Difficulties in applying emotional regulation (ER) skills are associated with depression and anxiety symptoms, and are common targets of treatment. This meta-analysis examined whether improvements in ER skills were associated with psychological treatment outcomes for depression and/or anxiety in youth. A multivariate, random-effects meta-analysis was run using metafor in R. Inclusion criteria included studies that were randomized controlled trials (RCTs) of a psychological intervention for depression and/or anxiety in patients aged 14–24, were peer reviewed, were written in English, measured depression and/or anxiety symptoms as an outcome and measured ER as an outcome. Medline, Embase, APA PsycInfo, CINAHL and The Cochrane Library were searched up to 26 June 2020. Risk of bias (ROB) was assessed using the Cochrane Collaboration Risk of Bias 2.0 tool. The meta-analysis includes 385 effect sizes from 90 RCTs with total N = 11,652. Psychological treatments significantly reduced depression, anxiety, emotion dysregulation (k = 13, Hedges’ g = 0.54, P < 0.001, 95% confidence interval (CI) = 0.30–0.78) and disengagement ER (k = 83, g = 0.24, 95% CI = 0.15–0.32, P < 0.001); engagement ER also increased (k = 82, g = 0.26, 95% CI = 0.15–0.32, P < 0.001). Improvements in depression and anxiety were positively associated with improved engagement ER skills, reduced emotion dysregulation and reduced disengagement ER skills. Sensitivity considered study selection and publication bias. Longer treatments, group formats and cognitive-behavioural orientations produced larger positive associations between improved ER skills and reduced symptoms. ER skill improvement is linked to depression and anxiety across a broad range of interventions for youth. Limitations of the current study include reliance on self-report measures, content overlap between variables and inability to test the directionality of associations.
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The data that support the findings of this study are available through an OSF repository (https://osf.io/56fvu). Additional details are available from the corresponding author on request.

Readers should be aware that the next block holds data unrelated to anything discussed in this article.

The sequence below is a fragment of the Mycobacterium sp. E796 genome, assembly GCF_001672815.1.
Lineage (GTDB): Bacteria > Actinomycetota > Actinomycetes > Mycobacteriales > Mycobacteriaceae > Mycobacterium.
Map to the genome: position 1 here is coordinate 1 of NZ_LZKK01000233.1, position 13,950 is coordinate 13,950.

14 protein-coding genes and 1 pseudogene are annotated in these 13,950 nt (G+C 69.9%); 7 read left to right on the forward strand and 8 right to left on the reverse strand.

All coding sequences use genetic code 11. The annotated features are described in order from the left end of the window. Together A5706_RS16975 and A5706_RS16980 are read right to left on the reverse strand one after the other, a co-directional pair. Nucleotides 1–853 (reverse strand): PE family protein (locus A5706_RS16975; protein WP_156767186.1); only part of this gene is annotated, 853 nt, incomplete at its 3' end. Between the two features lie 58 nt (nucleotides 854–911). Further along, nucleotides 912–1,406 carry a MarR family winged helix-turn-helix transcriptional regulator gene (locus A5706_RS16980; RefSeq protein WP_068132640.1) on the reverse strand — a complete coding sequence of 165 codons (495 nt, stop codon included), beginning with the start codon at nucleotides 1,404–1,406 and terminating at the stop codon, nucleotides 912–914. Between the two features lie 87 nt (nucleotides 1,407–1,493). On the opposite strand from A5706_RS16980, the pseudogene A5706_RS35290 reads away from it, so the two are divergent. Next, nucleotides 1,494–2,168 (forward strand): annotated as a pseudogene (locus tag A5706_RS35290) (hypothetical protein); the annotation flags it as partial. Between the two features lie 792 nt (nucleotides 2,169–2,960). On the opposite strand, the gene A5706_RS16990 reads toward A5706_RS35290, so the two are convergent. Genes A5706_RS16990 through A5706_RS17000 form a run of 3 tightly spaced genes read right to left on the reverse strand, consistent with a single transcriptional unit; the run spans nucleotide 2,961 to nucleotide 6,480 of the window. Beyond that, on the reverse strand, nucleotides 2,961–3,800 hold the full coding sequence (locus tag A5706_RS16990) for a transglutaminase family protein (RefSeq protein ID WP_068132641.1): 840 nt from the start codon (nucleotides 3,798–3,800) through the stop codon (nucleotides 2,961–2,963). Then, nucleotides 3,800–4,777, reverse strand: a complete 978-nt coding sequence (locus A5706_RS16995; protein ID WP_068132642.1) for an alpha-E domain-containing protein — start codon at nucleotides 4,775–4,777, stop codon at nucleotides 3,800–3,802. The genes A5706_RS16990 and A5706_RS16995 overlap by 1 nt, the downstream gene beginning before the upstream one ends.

The R script used to produce the statistics in this review can be provided on request from the corresponding author.
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This project was supported by funding from the Wellcome Trust. This project was developed in partnership with the Youth Engagement Initiative, supported by the Margaret and Wallace McCain Centre for Child, Youth and Family Mental Health and the Child, Youth and Emerging Adult Program at CAMH. Funding by the Wellcome Trust was awarded to A.R.D., S.A.H. and L.C.Q. after a competitive request for proposals examining active ingredients in psychological treatments for youth depression and anxiety aged 14–24. More information about the initiative and the other teams funded can be found here (https://wellcome.org/what-we-do/our-work/mental-health-transforming-research-and-treatments).
None of the authors have financial conflicts of interest to disclose or have a relationship that may pose a conflict of interest in relation to the content presented in the paper. The authors independently chose the active ingredient based on their expertise and the funding source did not play a role in the design of this review, data collection and analyses, or the decision to publish this paper. None of the authors have previously received funding from the funding source.
Peer review information Nature Human Behaviour thanks Stefan Hofmann, Marie Yap and the other, anonymous, reviewer(s) for their contribution to the peer review of this work. Peer reviewer reports are available.
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Table of Contents, Supplementary Methods, Results and Discussion, Figs. 1 and 2, Tables 1–4, References and PRISMA Checklist Nature (43 pages total).
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Daros, A.R., Haefner, S.A., Asadi, S. et al. A meta-analysis of emotional regulation outcomes in psychological interventions for youth with depression and anxiety. Nat Hum Behav 5, 1443–1457 (2021). https://doi.org/10.1038/s41562-021-01191-9
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